I really didn’t know what to expect with Craig Thompson’s graphic novel Blankets. I became interested in Thompson after seeing his newest publication, Habibi, in the bookstore. And the reason I was interested was because I actually got Craig Thompson and P. Craig Russell confused. Russell does art and illustration for Neil Gaiman, especially his Sandman series, and so when I saw a graphic novel and the name “Craig” as the author/illustrator, I immediately did my Neil Gaiman connection (because I almost always do), and it wasn’t until I looked up Craig Thompson at home that I realized that I was thinking of the wrong person. But while I had confused the two, I ordered Blankets and I read it over the Christmas holidays.
Blankets is Craig Thompson’s autobiographical graphic novel, along the lines of Alison Bechdel’s Fun Home and Judd Winick’s Pedro and Me. Although it is a coming of age story and moves chronologically, Thompson chooses important moments to employ flashbacks and flash-forwards through his personal timeline. The novel details Thompson’s childhood and adolescence in an Evangelical Christian family, and Thompson particularly brings to life the farmhouse that he grew up in, especially the upstairs room that he shared with his younger brother Phil.
Thompson spends the majority of the “coming of age” detailing his relationship with Raina, a young woman the same age as him that he meets at a church camp one winter. Many of the illustrations are focused on capturing Raina, and Thompson details their conversations and letters and the things shared between them. Craig spends two weeks at Raina’s house during a winter vacation from school, and their parents drive both of them halfway in order to meet. Spending days and nights with Raina allows Craig to begin to form his understanding of love and connection, and the blanket that Raina makes for Craig seems to become the physical embodiment of what this stands for.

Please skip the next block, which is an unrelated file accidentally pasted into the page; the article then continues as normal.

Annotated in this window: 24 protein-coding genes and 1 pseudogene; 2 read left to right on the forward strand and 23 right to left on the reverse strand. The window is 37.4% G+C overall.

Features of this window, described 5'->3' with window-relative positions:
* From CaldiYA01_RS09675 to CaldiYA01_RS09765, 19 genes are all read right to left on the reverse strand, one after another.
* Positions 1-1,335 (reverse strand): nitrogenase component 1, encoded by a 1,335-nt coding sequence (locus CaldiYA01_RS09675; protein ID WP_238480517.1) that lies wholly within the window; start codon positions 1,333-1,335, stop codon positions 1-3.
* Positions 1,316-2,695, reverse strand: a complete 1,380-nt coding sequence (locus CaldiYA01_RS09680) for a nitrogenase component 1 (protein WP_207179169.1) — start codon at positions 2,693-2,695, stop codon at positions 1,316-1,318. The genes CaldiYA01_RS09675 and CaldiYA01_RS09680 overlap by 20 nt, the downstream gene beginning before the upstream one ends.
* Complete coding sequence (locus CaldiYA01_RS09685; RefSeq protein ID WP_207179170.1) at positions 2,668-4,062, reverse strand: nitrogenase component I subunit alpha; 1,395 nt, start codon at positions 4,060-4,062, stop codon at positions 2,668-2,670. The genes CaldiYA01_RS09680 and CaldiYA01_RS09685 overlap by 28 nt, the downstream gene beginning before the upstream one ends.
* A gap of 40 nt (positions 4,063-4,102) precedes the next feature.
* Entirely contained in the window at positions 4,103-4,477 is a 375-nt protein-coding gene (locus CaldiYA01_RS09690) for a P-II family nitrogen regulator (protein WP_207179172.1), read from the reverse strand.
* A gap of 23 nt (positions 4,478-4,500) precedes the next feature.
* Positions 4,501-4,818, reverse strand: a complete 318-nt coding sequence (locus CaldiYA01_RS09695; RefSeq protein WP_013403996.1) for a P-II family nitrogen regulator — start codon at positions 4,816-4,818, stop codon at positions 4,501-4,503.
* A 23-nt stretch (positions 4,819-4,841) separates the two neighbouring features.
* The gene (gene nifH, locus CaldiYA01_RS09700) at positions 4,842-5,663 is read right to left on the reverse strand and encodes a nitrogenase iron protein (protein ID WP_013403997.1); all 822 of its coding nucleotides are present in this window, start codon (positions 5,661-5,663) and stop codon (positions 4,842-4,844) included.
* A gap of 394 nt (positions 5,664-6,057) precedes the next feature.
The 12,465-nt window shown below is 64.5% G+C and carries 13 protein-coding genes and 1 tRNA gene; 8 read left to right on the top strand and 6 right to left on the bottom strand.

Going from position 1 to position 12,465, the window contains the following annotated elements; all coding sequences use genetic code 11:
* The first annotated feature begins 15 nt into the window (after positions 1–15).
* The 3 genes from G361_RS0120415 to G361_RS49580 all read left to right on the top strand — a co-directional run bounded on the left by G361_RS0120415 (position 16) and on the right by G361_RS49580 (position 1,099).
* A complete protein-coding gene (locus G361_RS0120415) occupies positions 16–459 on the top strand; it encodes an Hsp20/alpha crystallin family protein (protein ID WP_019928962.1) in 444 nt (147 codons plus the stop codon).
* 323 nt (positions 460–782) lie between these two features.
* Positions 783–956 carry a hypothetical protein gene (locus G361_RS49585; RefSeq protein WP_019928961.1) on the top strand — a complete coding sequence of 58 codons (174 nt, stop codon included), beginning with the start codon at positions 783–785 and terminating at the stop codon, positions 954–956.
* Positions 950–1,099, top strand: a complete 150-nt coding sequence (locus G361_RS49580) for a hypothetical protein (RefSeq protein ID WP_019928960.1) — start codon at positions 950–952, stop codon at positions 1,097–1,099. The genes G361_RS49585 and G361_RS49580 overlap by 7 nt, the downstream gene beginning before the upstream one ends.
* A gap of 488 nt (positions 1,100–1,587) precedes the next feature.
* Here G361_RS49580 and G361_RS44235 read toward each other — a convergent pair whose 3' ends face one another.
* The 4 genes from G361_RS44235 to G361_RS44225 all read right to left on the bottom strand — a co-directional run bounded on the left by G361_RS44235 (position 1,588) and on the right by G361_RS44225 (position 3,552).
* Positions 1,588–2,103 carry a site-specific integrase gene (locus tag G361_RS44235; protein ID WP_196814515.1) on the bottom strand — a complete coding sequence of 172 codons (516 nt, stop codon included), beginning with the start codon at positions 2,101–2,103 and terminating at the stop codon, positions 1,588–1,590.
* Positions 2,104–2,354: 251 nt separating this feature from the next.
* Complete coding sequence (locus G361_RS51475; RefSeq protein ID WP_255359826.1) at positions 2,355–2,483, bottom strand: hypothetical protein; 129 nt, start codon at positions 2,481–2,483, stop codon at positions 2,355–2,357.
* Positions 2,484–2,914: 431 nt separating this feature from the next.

Another important facet of this novel is Craig’s relationship with his brother Phil. The juxtaposition between the childhood representations of Phil as he shares a bed with his brother, to Phil grown up and moved to his own place in the house is incredible, and Thompson seems to conceal more of this brotherly relationship than he reveals.
Thompson shows the intricacies of first love through autobiography. That this is his material and his experience is evident through the close, personal nature of the narration and illustration. It is a beautiful story that connects Thompson’s childhood with his adulthood, and presents his path towards creativity.